As I note in Supremacy and Survival: How Catholics Endured the English Reformation, James left his heir, his second son Charles with an unfortunate dual legacy: conflict with Parliament, and firm belief in the Divine Right of Kings. At the time of his death, Charles' marriage to Henrietta Maria of France was negotiated and Charles married her upon his accession to the throne. Charles would continue the pattern of conflict with Parliament, dismissing, proroguing, and recalling them throughout the 24 or so years of his reign all the while maintaining his Royal prerogative.

Saturday, March 26, 2011

Thomas More's Friend

Sir Thomas Elyot, born around 1490, son of Sir Richard Elyot, died March 26, 1546. According to The Cambridge History of English and American Literature, Volume III Renascence and Reformation:

Elyot had no university training. He was educated at home and, at a comparatively early age, had acquired a good knowledge of Latin, Greek and Italian. He says that, before he was twenty, he had read Galen and other medical writings with a “worshipful physician,” conjectured to have been Linacre.

His earliest work, The Boke of the Governour, the best known of his writings, made him famous and probably proved his introduction to the career as a diplomatic agent in which he spent the greater part of his life. It is a lengthy and exhaustive treatise on the education which those who are destined to govern ought to receive. It begins with a discussion of the various kinds of commonwealths, and sets forth the advantages of monarchy, aristocracy and democracy. The author decides that monarchy is the best form of government; but it demands the appointment of subordinate rulers over the various parts of the kingdom who are to be the eyes, ears, hands and legs of the supreme ruler. They ought to be taken from the “estate called worshipful,” provided they have sufficient virtue and knowledge, but they must be carefully educated. It is the more necessary to insist upon this as education is not valued as it ought to be. Pride looks upon learning as a “notable reproach to a great gentleman,” and lords are apt to ask the price of tutors as they demand the qualification of cooks. . . .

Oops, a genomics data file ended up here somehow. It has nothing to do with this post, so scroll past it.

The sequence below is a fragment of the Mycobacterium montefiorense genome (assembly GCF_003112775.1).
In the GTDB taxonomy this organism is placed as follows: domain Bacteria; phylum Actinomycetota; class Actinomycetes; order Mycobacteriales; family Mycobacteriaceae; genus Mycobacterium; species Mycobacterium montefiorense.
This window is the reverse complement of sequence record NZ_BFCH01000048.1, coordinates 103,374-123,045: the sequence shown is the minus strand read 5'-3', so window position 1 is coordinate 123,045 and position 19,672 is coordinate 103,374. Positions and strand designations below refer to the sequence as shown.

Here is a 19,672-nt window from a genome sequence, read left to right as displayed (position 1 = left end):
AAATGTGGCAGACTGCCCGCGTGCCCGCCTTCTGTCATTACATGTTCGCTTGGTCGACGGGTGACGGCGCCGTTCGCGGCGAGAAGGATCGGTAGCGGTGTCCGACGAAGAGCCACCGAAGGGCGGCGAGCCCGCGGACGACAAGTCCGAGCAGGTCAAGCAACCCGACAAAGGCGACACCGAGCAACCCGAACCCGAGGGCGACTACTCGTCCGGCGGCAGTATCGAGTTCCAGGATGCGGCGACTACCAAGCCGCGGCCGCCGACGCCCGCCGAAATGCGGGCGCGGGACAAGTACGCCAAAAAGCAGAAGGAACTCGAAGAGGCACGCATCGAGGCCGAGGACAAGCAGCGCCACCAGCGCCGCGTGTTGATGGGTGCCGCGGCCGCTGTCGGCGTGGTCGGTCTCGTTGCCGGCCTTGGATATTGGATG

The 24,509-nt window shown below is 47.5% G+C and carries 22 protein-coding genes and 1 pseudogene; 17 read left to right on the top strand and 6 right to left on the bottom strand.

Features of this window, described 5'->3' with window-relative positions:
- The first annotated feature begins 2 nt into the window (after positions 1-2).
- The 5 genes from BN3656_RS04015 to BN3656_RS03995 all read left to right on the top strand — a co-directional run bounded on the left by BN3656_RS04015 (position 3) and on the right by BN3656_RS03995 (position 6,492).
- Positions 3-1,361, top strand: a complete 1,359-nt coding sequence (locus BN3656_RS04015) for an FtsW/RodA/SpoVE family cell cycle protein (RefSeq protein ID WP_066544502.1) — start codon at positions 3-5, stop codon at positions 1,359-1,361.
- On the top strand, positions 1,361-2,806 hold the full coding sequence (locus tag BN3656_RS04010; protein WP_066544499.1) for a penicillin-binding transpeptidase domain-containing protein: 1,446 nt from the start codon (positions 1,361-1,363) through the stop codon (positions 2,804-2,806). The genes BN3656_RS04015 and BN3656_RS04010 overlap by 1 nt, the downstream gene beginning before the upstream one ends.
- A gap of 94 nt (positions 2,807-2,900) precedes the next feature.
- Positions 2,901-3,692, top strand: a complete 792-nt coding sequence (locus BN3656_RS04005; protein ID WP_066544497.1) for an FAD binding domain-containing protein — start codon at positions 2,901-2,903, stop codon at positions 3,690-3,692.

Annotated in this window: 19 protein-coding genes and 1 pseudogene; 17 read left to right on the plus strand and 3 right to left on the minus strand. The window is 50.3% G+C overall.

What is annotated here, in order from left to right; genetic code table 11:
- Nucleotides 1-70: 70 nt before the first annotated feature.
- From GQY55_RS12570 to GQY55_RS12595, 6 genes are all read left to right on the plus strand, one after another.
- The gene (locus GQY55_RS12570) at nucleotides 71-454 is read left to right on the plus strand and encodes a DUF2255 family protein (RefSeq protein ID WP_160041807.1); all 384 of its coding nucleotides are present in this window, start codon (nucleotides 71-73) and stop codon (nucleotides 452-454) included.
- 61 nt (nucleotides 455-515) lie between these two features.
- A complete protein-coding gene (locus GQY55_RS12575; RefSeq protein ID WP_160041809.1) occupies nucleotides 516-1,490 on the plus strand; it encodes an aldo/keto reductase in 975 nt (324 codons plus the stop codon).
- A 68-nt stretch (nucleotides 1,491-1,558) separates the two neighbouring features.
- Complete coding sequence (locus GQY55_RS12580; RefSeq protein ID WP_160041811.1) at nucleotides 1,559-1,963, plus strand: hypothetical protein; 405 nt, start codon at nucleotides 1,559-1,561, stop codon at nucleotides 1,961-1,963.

Elyot’s reputation among his contemporaries rested on more than his Boke of the Governour. He wrote The Castel of Helth, full of prescriptions and remedies largely selected from Galen and other medical authorities of antiquity. His two tracts: A swete and devoute sermon of Holy Saynt Ciprian, of Mortalitie of Man and The Rules of a Christian lyfe made by Picus, erle of Mirandula, both translated into Englyshe, provided food for the soul. His translations from Latin and Greek into English, made at a time when all were anxious to share in classical learning, and only a few possessed a knowledge of the classical languages sufficient to enable them to share its benefits, were very popular and were reprinted over and over again. To this class belong: The Doctrine of Princes, made by the noble oratour Isocrates, and translated out of Greke in to Englishe; The Bankette of Science (a collection of sayings translated from the Fathers); The Education or Bringinge up of Children, translated out of Plutarche; The Image of Governance, compiled of the actes and sentences notable of the moste noble Emperour Alexander Severus, late translated out of Greke into Englyshe and others of a like kind. Henry VIII himself encouraged Elyot in the compilation on his Latin-English lexicon: The Dictionary of Syr T. Eliot, knyght, with its later title, Bibliotheca Eliotae. This dictionary and his translations continued to be appreciated in a wonderful manner for two generations at least. If Erasmus popularised the classical renascence for scholars, Elyot rendered it accessible to the mass of the people who had no acquaintance with the languages of antiquity.